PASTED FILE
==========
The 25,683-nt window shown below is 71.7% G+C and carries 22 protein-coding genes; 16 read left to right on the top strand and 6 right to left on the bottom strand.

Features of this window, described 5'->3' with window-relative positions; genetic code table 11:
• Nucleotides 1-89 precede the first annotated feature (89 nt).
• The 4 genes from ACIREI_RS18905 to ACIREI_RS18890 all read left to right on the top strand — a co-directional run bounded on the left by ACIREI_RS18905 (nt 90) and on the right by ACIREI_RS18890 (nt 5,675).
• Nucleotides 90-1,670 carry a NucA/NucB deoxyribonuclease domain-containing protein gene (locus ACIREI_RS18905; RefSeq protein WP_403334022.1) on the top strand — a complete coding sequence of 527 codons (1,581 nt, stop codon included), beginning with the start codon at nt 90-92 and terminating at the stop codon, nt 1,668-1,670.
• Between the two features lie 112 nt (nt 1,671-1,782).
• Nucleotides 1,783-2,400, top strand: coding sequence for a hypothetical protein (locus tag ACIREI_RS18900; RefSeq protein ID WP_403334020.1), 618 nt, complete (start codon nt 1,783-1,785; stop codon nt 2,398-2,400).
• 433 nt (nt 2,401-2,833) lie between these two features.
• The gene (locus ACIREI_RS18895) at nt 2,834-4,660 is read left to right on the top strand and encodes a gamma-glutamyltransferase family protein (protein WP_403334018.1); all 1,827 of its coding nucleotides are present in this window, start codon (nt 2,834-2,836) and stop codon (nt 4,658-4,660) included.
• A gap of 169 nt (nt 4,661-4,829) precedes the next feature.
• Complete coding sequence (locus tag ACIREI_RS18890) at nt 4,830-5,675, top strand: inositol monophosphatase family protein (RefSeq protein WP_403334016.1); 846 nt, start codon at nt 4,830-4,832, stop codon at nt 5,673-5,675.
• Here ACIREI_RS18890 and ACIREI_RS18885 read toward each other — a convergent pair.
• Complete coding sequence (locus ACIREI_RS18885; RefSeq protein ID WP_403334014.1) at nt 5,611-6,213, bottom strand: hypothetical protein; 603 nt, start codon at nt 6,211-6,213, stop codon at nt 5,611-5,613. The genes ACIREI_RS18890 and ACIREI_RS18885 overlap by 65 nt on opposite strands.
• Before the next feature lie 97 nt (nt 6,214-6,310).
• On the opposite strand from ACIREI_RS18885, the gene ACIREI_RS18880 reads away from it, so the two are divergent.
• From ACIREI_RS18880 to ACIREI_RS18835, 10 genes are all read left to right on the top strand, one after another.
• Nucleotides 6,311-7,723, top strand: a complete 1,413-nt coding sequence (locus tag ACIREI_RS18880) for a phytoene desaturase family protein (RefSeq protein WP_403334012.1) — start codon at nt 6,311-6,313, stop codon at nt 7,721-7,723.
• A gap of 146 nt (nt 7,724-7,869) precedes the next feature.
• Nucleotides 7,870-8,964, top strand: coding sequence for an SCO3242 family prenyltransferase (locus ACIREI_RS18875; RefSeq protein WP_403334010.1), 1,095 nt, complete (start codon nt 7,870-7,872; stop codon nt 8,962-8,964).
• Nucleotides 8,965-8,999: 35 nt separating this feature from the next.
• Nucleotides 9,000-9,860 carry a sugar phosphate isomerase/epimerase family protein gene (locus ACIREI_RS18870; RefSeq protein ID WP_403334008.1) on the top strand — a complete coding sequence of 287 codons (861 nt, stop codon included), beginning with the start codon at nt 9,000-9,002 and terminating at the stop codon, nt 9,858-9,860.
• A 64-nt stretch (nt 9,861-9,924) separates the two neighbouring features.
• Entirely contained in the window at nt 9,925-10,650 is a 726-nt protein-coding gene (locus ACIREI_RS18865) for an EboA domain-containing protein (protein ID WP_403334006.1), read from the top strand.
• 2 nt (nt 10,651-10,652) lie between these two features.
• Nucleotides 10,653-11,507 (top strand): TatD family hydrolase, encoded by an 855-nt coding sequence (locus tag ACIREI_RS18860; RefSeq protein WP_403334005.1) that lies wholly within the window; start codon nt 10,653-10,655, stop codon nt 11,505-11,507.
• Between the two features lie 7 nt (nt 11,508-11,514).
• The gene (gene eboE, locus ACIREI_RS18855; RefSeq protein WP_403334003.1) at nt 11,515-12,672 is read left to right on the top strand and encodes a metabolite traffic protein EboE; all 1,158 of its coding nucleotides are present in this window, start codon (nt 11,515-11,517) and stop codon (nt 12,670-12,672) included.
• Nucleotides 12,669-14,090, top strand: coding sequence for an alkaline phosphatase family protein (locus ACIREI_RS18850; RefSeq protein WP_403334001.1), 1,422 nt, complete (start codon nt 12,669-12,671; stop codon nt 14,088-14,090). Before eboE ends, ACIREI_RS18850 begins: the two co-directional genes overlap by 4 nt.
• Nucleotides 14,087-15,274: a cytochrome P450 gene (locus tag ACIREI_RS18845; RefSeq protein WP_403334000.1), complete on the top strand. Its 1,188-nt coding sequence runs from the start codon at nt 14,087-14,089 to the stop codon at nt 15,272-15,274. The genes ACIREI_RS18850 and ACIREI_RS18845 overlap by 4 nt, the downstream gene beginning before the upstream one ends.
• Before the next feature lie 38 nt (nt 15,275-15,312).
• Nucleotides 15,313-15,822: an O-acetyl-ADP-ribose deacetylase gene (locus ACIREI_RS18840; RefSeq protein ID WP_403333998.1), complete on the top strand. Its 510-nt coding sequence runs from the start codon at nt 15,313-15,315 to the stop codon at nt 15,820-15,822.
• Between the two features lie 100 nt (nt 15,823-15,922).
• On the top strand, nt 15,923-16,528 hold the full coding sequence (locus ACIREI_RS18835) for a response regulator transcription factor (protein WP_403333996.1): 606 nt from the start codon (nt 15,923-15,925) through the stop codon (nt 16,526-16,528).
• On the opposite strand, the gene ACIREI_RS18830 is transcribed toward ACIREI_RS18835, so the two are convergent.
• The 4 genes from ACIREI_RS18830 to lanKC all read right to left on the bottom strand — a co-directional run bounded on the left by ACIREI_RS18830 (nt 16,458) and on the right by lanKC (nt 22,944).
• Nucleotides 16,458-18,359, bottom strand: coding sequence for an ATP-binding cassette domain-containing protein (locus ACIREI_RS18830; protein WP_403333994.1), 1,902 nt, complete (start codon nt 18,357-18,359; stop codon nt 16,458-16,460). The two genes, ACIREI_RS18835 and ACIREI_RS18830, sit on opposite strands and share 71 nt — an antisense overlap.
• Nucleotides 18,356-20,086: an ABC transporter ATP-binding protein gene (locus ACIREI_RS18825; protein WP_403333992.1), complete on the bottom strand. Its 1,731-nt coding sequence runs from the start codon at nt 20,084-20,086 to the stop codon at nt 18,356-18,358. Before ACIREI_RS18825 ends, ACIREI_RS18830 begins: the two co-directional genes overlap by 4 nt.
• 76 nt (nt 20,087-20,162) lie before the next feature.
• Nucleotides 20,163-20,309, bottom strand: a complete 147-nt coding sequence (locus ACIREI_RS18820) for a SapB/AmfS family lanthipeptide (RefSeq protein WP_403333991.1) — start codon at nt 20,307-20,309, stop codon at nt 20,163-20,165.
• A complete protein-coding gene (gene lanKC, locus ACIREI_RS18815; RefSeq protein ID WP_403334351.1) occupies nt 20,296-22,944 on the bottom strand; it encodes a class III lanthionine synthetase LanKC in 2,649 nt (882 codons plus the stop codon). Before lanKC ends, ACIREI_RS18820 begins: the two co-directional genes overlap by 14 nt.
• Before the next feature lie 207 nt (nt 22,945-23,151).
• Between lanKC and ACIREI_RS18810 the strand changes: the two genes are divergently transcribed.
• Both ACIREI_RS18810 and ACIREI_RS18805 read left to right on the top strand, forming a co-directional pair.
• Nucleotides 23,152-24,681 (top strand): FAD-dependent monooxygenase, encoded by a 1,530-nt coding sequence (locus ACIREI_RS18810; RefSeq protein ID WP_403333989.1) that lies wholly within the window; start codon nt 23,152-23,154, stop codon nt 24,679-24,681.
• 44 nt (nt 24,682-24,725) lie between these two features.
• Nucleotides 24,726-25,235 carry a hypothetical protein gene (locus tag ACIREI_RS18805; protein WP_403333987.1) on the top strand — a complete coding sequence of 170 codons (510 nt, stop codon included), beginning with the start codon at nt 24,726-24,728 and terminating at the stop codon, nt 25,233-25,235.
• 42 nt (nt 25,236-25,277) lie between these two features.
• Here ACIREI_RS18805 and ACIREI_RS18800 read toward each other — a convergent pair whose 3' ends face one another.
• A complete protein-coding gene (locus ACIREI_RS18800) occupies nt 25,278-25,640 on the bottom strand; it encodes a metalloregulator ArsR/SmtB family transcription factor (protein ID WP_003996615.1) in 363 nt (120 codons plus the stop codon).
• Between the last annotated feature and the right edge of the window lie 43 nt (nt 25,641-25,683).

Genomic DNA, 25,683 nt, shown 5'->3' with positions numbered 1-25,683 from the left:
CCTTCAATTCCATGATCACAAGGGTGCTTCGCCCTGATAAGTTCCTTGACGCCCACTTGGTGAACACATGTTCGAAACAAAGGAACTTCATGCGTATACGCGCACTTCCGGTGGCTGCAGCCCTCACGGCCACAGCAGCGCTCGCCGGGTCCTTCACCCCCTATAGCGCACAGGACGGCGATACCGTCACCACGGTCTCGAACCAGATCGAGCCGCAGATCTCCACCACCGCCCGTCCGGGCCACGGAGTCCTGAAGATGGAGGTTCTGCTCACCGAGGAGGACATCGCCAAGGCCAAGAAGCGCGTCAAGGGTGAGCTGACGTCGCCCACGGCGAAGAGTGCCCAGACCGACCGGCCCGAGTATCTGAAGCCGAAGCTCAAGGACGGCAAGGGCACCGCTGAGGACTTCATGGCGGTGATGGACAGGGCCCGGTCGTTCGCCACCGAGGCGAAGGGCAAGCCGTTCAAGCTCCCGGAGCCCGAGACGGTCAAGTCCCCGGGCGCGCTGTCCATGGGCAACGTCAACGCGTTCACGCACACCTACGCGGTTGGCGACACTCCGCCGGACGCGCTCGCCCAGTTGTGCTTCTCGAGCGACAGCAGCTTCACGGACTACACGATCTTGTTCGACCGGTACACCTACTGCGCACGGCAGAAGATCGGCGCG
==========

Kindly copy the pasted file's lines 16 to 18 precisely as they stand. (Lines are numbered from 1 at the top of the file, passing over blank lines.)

• From ACIREI_RS18880 to ACIREI_RS18835, 10 genes are all read left to right on the top strand, one after another.
• Nucleotides 6,311-7,723, top strand: a complete 1,413-nt coding sequence (locus tag ACIREI_RS18880) for a phytoene desaturase family protein (RefSeq protein WP_403334012.1) — start codon at nt 6,311-6,313, stop codon at nt 7,721-7,723.
• A gap of 146 nt (nt 7,724-7,869) precedes the next feature.